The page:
Film Review: IMDbinge - Cinema Paradiso (1988)
Catherine's 2016 Challenge - watch all 250 of IMDb's top rated films. This lunchtime, she reviews Cinema Paradiso, Italian classic and currently no. 56 on the list.
Guiseppe Tornatore’s 1988 classic, and the Oscar’s 1989 Best Foreign Language Film, is an accessible look at the life of a young boy, Toto, who falls in love with cinema (and in the meantime a young woman as well) and forms a strong friendship with his local cinema’s projectionist, Alfredo, after the father he has forgotten fails to return from war.
The film was nominated for a slew of international awards and is now considered one of the most iconic films about cinema ever made. This quaint story of a boy’s love of cinema in a small town where the world of filmmaking seems like a distant dream is one that many young filmmakers and dreamers alike can identify with. However, this story is even more poignant as it takes place in the time of film cameras, before digital storytelling became a benchmark and in a time when the accessibility of filmmaking tools was much narrower. Toto himself only manages to buy himself a movie camera after what appears to be years of saving and a lust for movies that never dies.
One of the things I really like about this film is how authentically Italian it seems. I would in no sense consider myself an expert on what is or isn’t authentically Italian but it certainly didn’t feel in any way clunky or dated. In a lot of Hollywood movies from the 80s I am find myself distracted by the cling-clang music that was so in vogue at the time, and frankly it makes my ears bleed. Cinema Paradiso, on the other hand, is so unashamedly classic in its approach that it stands the test of time. It has no problem being sentimental or portraying its main character, Toto, as having his head in the clouds, especially since he does the old cliché of falling in love with the new girl in town simply because she is beautiful and basically stalks her until she gives in... but somehow, it still works. His innocence wins us over.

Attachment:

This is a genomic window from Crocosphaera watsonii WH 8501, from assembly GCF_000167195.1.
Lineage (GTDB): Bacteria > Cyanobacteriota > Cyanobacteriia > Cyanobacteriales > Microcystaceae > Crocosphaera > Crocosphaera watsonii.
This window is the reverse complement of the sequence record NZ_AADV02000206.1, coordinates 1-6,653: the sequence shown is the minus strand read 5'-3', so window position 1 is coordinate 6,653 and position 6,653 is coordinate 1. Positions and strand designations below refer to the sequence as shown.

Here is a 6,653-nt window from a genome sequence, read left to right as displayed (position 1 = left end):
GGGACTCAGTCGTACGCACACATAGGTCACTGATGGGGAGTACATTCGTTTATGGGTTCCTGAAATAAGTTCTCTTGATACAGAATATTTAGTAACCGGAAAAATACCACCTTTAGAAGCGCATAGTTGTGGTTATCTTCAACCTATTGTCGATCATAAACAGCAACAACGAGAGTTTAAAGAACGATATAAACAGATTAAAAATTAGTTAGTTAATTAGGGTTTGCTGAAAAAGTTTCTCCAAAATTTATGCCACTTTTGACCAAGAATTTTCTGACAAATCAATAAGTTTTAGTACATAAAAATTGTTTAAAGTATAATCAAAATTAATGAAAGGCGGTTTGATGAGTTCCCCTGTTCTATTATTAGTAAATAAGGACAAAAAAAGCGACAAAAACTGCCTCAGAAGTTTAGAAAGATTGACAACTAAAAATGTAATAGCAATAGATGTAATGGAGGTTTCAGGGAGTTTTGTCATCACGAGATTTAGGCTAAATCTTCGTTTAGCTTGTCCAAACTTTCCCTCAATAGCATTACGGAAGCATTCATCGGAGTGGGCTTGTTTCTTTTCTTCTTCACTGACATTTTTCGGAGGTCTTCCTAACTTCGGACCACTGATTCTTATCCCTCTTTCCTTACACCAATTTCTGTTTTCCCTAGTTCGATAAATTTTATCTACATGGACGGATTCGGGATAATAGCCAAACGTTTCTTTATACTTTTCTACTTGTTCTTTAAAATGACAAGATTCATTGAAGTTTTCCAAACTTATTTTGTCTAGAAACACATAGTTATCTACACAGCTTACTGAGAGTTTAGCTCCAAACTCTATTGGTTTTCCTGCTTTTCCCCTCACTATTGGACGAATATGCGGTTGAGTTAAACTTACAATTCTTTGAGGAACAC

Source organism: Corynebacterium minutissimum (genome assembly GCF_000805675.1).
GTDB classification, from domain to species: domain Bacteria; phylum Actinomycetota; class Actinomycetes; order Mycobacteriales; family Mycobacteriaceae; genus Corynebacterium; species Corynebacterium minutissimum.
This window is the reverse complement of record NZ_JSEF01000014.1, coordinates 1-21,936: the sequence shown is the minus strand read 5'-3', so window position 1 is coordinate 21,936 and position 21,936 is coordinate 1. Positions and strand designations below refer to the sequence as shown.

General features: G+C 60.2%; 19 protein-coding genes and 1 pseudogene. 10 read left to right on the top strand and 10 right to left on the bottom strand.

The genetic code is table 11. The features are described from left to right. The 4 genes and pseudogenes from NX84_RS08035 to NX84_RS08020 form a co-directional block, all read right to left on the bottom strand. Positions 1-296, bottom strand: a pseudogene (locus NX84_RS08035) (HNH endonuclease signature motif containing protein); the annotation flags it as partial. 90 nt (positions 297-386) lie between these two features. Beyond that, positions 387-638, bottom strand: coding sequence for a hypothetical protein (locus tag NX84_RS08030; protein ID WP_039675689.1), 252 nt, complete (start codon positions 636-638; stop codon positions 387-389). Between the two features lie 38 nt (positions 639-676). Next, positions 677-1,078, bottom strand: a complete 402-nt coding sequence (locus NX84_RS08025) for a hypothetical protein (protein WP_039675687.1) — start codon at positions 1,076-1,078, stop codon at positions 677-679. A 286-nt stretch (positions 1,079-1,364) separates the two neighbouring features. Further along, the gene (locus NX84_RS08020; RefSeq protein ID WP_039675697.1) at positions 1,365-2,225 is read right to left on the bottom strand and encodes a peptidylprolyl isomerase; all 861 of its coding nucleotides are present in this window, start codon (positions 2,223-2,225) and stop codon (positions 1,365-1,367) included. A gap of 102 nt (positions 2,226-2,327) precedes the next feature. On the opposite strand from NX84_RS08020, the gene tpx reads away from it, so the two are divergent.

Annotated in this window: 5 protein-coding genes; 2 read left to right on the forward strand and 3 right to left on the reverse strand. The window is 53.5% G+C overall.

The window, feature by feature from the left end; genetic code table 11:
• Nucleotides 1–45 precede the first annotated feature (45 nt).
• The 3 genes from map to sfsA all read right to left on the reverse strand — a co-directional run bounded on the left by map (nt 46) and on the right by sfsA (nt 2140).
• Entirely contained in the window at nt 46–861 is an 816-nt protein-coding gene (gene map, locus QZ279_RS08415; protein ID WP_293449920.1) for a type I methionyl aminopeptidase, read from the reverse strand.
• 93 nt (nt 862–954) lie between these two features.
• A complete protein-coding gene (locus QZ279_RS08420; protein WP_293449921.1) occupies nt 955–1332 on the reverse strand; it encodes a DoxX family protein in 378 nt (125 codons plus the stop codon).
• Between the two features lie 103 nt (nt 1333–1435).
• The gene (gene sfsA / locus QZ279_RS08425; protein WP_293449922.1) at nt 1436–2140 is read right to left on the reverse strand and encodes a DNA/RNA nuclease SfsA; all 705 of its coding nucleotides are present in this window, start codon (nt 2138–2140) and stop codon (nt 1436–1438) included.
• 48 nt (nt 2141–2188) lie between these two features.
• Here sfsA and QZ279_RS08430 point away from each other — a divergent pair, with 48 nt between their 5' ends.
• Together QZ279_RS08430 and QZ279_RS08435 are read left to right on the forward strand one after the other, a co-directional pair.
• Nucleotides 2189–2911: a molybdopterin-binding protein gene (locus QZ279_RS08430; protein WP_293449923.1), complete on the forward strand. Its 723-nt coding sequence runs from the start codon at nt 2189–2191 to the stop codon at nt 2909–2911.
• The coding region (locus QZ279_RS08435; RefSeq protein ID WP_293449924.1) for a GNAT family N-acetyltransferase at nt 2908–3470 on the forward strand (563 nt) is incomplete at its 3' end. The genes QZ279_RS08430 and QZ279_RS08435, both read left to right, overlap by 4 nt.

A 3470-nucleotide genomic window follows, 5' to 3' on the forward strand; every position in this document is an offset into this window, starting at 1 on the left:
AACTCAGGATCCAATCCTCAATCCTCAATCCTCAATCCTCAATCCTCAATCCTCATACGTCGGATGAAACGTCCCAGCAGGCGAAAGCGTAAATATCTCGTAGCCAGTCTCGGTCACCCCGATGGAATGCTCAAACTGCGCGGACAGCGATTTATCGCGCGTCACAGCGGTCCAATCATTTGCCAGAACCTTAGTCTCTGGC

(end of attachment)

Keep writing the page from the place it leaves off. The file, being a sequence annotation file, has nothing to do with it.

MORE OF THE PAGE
Toto’s lust for life and boyish shenanigans remind us what it was like to be young and have dreams of being something more than we were born to be – something that may have seemed almost impossible at the time. It is, essentially, a beautiful rags-to-riches story. Alfredo, as Toto’s mentor and substitute father figure, shows us how valuable it is to have someone pushing you to be everything you can be and not to get side-tracked by life in the pursuit of your dreams. Those of us who had Alfredos were the lucky ones – others have to be their own Alfredos.
Cinema Paradiso is currently available for streaming on Netflix.
Words: Catherine Bridgman